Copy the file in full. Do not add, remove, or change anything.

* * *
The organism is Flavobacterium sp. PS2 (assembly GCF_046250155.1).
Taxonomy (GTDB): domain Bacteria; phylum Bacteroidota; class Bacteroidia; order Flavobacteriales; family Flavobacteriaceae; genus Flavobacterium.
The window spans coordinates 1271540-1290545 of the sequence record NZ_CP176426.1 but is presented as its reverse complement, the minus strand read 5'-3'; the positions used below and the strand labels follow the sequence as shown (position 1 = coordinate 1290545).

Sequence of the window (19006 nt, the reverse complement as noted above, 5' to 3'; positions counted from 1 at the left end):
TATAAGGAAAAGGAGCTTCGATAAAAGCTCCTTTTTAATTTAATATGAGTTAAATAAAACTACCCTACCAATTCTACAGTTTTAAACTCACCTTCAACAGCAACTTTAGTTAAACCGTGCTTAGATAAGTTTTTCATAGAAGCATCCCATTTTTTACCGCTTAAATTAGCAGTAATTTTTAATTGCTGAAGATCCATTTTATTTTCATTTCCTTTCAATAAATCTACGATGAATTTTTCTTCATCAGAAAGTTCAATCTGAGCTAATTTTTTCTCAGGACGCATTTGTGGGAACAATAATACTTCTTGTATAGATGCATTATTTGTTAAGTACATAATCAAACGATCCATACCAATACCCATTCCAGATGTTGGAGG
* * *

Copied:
The organism is Flavobacterium sp. PS2 (assembly GCF_046250155.1).
Taxonomy (GTDB): domain Bacteria; phylum Bacteroidota; class Bacteroidia; order Flavobacteriales; family Flavobacteriaceae; genus Flavobacterium.
The window spans coordinates 1271540-1290545 of the sequence record NZ_CP176426.1 but is presented as its reverse complement, the minus strand read 5'-3'; the positions used below and the strand labels follow the sequence as shown (position 1 = coordinate 1290545).

Sequence of the window (19006 nt, the reverse complement as noted above, 5' to 3'; positions counted from 1 at the left end):
TATAAGGAAAAGGAGCTTCGATAAAAGCTCCTTTTTAATTTAATATGAGTTAAATAAAACTACCCTACCAATTCTACAGTTTTAAACTCACCTTCAACAGCAACTTTAGTTAAACCGTGCTTAGATAAGTTTTTCATAGAAGCATCCCATTTTTTACCGCTTAAATTAGCAGTAATTTTTAATTGCTGAAGATCCATTTTATTTTCATTTCCTTTCAATAAATCTACGATGAATTTTTCTTCATCAGAAAGTTCAATCTGAGCTAATTTTTTCTCAGGACGCATTTGTGGGAACAATAATACTTCTTGTATAGATGCATTATTTGTTAAGTACATAATCAAACGATCCATACCAATACCCATTCCAGATGTTGGAGG